School aims to stop drug use


Seymour High School is taking a new step to prevent substance abuse and address mental health issues in students.

The school is working with Overdose Lifeline Inc. to offer PreVenture, a pilot program that aims to reduce adolescent drug and alcohol use in teenagers.

Overdose Lifeline is the same organization that provides free naloxone to first responders, health departments and other organizations in Indiana and makes the overdose reversal drug available free to the public, too.

Communities across the state, including Jackson County, continue to battle the opioid crisis. In 2017, there were 16 drug overdose deaths in Jackson County.

PreVenture helps identify students early on with personality-related factors that could lead to mental health issues, drug and alcohol use or suicide and provide intervention.

“We hope that this project will prove to be beneficial for our students and that the community realizes how serious we take this problem,” said Seymour High School Principal Greg Prange.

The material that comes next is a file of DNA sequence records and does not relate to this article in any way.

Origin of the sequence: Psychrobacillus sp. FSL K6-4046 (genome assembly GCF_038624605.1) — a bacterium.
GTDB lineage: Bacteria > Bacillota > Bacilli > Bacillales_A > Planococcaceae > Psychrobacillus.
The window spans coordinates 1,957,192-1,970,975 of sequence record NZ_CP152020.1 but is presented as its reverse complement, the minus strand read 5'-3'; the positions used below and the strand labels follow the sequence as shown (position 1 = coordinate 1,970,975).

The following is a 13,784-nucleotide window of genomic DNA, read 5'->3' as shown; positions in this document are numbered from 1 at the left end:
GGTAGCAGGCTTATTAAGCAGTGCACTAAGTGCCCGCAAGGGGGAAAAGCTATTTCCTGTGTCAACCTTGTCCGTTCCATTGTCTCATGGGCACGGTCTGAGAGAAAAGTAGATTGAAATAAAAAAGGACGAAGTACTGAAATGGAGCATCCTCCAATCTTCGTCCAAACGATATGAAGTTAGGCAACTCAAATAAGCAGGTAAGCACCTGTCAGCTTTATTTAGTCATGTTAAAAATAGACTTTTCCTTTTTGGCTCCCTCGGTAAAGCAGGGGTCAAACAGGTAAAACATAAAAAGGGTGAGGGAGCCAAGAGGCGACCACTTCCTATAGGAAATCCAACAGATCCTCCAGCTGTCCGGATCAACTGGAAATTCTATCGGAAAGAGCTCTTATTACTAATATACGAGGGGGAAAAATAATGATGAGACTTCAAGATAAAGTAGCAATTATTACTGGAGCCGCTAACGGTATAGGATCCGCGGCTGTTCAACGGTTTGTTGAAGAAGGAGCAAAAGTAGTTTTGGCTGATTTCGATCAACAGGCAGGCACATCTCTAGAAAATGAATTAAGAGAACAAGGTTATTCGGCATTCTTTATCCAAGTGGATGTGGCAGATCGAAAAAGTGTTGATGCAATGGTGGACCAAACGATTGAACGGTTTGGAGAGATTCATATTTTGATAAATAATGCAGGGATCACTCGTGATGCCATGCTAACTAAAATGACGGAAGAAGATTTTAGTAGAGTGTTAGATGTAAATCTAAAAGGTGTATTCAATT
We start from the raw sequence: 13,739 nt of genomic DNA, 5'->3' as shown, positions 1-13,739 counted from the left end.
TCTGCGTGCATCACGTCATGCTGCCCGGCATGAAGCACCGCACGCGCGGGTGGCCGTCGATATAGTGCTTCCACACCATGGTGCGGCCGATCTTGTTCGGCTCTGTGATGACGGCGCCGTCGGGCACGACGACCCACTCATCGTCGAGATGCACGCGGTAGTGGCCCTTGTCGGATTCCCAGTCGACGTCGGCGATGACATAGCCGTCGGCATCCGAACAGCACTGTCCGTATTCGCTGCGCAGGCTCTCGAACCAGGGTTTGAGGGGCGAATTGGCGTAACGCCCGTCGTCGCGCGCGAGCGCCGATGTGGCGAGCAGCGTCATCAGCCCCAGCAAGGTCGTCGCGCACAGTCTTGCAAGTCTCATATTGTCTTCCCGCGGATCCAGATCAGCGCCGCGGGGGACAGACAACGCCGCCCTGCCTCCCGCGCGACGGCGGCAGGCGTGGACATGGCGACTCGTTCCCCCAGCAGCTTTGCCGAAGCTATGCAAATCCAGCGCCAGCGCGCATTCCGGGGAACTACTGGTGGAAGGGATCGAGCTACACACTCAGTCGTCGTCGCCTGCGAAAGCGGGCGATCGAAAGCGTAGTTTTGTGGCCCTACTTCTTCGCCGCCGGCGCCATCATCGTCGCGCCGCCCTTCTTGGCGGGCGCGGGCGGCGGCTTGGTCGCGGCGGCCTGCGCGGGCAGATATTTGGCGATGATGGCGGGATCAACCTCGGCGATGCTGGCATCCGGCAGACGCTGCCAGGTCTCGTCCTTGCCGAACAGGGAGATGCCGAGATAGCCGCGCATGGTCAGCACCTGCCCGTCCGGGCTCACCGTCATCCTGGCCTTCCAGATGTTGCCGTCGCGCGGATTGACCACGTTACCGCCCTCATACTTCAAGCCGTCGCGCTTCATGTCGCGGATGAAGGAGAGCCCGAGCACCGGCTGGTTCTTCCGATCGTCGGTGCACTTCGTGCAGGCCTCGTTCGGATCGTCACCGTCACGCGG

The program will be available to ninth-grade students and is voluntary and confidential. Based on the results of a brief questionnaire, eligible students will be invited to take part in two 90-minute group workshops adapted to their personality.

Students completed the questionnaire Wednesday.

Justin Phillips, founder and executive director of Overdose Lifeline said PreVenture is effective because it is personal and doesn’t have to reach a lot of students to make an impact.

The workshops focus on motivating adolescents to understand how their personality style leads to certain emotional and behavioral reactions and give them the tools they need to pursue and attain long-term goals, said Seymour High School Assistant Principal Catherine DuBois.

Four different workshops are run, each focused on developing specialized coping skills relevant to personality styles, including sensation seeking, impulsivity, anxiety, sensitivity and negative thinking. They will be scheduled for later on in the semester.

“This initiative is being piloted in a small number of counties,” Prange said. “We are fortunate to have the ability to be a part of this project.”

Savannah Brenneke, director of policy and research for Overdose Lifeline said SHS has been one of the largest schools so far to participate in the pilot.

“We were able to screen around 300 of the 363 students in the freshman class,” she said. “We have usually seen around 30 to 45 percent of all students surveyed participate in the actual program.”

Feedback from participating schools in Canada, Great Britain, the Netherlands and Australia, has been positive, Brenneke said.

“Many principals acknowledge that their students are in need of a program that really addresses overall mental health and that develops concrete skills and not just information about why drugs are bad,” she said.

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